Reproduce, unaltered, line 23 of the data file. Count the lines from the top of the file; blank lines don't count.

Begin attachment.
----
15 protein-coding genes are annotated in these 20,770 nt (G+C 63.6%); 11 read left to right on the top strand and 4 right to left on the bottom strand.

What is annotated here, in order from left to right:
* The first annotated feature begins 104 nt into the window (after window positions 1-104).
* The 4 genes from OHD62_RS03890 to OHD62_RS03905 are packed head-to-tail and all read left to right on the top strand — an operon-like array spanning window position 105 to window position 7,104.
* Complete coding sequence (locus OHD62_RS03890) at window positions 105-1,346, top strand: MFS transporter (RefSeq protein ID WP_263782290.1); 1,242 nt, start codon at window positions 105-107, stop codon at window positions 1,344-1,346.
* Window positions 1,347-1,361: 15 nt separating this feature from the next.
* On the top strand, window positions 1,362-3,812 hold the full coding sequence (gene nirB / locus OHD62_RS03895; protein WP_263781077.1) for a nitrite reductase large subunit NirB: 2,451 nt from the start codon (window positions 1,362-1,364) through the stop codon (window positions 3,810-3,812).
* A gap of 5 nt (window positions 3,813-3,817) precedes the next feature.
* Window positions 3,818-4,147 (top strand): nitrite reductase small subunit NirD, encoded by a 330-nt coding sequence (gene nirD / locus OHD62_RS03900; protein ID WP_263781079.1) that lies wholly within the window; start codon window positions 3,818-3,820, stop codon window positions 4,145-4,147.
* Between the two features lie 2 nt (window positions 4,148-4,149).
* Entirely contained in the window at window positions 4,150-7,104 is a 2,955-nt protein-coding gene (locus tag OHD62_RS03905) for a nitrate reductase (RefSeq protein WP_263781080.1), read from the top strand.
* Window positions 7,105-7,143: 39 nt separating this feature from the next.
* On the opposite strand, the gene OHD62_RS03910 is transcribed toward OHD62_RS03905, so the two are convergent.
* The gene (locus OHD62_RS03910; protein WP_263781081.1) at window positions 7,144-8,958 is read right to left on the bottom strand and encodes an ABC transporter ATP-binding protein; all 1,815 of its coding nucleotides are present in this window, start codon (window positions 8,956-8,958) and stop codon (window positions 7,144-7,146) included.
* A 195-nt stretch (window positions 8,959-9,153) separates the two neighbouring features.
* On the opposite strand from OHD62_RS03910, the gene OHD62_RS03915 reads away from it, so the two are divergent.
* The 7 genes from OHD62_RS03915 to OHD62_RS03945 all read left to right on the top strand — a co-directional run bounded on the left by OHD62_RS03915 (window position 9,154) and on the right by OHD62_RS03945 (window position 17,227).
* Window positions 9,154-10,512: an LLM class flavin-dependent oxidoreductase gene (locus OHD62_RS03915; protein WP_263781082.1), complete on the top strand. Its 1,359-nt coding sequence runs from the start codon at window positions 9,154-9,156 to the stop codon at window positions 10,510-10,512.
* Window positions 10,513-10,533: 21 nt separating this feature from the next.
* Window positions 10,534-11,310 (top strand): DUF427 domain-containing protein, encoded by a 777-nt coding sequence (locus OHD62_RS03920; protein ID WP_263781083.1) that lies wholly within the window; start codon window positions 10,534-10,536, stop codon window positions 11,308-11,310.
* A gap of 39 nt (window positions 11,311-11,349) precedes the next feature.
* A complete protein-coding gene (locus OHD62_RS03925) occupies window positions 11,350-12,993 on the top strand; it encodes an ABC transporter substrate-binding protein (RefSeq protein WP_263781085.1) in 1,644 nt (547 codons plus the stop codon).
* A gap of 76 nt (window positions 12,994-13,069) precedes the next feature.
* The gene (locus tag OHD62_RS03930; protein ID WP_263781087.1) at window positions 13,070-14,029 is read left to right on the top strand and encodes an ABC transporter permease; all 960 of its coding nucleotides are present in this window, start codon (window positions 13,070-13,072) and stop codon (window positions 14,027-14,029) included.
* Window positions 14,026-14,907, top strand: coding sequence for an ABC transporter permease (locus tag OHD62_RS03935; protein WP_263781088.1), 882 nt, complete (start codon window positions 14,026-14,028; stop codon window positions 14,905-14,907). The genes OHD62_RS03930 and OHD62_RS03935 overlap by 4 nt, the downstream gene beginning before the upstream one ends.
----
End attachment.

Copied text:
* A gap of 76 nt (window positions 12,994-13,069) precedes the next feature.